Most of the Basin is steep mountains or hills covered in dense native forest, except for a small coastal area of flat farmland south of Lindenow.There is only one main river in the Basin, (Mitchell) but its upper tributaries are quite large waterways. The Mitchell River is the largest, un-regulated river in Victoria, free of barriers and with its natural flow regime unchanged.
Mean annual rainfall in the upper reaches exceeds 1,400 mm but much of the central area has less than 1,000 mm with less than 700 mm in the lower Mitchell River and around Bairnsdale.
The headwater tributaries such as the Wonnangatta and Wongungarra Rivers are large waterways with usually a reliable and high annual flow. The forests vary from tall mixed species in the far north to mixed species of predominantly low forest in the south. There is conventional vehicle access to the Lower Mitchell River, and the lower Wonnangatta and Dargo Rivers from the Bairnsdale/Dargo Road.
There are gravel roads to the Crooked and Wentworth Rivers and most other waters can only be reached by 4WD vehicles. Brown trout are the main angling species with occasional fish to 2.5 kg. Eels and river blackfish are the other freshwater angling species. Australian bass are an important angling species in the mid- lower reaches. Some waters in this Basin are commercially fished for eels.
There has been some concern over algal blooms in the Gippsland Lakes in recent years. The predominant blue green algal species at present is Synechococcus which, unlike the Nodularia which has occurred in the past, is non toxic. While this new alga persists for a longer time making the blooms much more noticeable, because it is non-toxic, it is not necessary for the lakes to be closed to fishing and other activities to protect the public. There is, however, potential for the longer lasting blooms to adversely affect sea grass beds through shading.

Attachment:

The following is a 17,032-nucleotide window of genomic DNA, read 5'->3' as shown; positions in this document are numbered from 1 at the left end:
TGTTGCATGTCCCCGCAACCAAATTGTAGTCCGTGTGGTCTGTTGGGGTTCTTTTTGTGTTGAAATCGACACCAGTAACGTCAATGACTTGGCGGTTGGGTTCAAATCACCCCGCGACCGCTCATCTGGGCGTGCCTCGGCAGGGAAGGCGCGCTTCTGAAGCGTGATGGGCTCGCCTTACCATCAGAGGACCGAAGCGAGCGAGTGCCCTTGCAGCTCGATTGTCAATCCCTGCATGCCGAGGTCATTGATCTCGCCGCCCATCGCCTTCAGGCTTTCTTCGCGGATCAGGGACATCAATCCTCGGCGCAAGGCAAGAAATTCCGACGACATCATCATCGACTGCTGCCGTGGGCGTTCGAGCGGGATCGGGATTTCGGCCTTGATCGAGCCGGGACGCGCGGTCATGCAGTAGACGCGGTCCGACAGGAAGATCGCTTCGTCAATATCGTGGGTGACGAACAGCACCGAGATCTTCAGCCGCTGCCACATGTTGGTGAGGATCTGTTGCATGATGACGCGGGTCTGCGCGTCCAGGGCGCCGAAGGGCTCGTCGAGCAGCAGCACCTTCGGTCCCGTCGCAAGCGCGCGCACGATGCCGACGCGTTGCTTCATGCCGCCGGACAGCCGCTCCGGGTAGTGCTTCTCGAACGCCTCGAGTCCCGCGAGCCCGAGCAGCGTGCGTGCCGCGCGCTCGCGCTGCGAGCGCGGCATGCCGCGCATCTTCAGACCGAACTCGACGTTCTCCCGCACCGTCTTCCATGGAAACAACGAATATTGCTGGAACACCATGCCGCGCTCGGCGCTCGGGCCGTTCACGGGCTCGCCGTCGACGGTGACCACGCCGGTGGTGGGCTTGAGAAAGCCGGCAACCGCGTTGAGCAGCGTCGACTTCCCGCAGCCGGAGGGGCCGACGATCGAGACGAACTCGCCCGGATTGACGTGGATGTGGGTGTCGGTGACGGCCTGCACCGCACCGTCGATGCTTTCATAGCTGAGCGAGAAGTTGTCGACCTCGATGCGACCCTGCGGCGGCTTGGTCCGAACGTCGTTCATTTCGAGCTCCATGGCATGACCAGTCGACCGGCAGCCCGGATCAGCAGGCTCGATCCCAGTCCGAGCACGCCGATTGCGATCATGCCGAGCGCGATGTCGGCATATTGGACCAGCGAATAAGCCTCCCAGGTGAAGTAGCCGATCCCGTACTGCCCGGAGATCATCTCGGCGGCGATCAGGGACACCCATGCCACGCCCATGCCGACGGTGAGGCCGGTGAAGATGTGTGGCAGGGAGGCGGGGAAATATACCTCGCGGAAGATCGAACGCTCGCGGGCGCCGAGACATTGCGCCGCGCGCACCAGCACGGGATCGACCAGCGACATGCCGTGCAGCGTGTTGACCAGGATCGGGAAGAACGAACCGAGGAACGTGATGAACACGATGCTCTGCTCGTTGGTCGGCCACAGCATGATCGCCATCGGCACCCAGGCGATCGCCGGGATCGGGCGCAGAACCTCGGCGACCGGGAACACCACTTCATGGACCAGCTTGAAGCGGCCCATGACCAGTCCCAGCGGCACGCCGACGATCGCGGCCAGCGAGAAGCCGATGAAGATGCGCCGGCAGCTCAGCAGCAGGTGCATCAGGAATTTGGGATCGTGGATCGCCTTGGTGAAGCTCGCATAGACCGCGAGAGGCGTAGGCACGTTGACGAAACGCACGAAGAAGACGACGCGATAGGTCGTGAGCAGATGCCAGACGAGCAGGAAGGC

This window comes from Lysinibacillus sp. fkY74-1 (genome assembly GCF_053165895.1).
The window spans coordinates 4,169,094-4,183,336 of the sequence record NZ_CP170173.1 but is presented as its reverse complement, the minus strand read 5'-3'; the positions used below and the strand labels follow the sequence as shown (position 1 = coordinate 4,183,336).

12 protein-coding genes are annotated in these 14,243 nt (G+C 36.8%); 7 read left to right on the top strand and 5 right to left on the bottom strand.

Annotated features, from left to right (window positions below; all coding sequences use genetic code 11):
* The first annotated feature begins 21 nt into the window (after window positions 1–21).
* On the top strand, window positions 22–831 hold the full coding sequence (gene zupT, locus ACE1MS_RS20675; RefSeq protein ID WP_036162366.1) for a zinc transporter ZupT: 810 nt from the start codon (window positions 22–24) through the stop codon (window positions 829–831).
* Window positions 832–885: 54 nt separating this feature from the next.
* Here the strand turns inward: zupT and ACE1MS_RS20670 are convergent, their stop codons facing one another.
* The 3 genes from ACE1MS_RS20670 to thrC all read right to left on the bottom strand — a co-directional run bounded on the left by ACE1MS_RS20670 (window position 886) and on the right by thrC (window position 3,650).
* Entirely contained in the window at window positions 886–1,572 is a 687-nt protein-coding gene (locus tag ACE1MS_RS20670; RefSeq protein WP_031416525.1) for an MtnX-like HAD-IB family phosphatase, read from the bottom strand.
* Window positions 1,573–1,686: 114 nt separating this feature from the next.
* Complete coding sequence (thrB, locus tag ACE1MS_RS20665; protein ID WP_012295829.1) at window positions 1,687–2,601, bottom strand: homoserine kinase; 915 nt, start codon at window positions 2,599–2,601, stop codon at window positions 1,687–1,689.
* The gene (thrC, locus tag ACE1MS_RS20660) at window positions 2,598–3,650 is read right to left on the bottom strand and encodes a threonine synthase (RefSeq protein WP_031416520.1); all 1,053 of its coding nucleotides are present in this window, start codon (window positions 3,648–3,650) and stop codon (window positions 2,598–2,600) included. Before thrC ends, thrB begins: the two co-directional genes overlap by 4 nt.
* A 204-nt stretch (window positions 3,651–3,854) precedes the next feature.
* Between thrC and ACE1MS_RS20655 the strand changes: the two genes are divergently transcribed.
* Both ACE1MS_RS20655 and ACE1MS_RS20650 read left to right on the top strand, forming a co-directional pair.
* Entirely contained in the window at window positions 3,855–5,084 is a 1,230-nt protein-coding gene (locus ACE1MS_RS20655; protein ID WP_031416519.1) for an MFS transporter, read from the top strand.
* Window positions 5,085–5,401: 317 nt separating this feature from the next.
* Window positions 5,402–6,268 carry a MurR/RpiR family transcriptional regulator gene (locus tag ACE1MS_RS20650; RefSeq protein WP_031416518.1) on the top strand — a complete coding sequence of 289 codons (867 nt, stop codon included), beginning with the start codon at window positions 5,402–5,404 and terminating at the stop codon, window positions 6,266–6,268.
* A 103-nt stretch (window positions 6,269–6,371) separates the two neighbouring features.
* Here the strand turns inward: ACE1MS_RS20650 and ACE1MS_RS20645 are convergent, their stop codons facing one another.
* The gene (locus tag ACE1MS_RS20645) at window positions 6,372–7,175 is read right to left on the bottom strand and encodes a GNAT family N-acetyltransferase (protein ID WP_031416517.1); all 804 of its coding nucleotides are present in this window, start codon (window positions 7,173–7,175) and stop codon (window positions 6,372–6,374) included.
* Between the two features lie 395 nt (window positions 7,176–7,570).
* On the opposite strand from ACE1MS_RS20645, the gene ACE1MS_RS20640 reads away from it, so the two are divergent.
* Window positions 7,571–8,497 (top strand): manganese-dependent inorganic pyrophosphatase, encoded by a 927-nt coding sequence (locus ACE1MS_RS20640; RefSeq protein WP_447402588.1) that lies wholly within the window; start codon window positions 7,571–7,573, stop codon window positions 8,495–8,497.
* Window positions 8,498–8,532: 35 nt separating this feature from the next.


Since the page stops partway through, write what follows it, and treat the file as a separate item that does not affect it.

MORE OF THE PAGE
Freshwater Fish in the Basin
- (Large fish): Australian bass, Australian grayling, estuary perch, long-finned eel, river blackfish and short-finned eel;
- (Small fish): Australian smelt, climbing galaxias, common galaxias, congoli, flathead gudgeon, mountain galaxias, shorthead lamprey and southern pygmy perch.
- Brown trout, European carp, goldfish and rainbow trout.
Native species in bold are protected in this Basin. Introduced species in bold are declared noxious
Rivers in this Basin are generally noted for the predominance of native fish species. Usually brown trout is the only introduced fish present. European carp are restricted to the lower Mitchell River. There is a very large population of Australian grayling in the Mitchell River, which has a very high conservation value. Australian grayling occur in most of the tributary rivers.
See Introduction for information on Management Agencies and Programs.
Victorian Fisheries Authority
- manages stocking, fisheries policy compliance with fisheries regulations and contact with anglers.
- Fisheries Management Plan (FMP) (a recent project that provides recreational anglers, government agencies and other stakeholders with clear guidance on fisheries management issues with a regional area over a five year period).
Victorian Fisheries Authority has recently (2009) started to develop an East Gippsland Fishery Management Plan. This new plan will provide for sustainable management of recreational fisheries in the rivers, lakes and impoundments located within the boundaries of the East Gippsland Catchment Management Authority for at least the next five years. This plan is expected to be completed in 2010.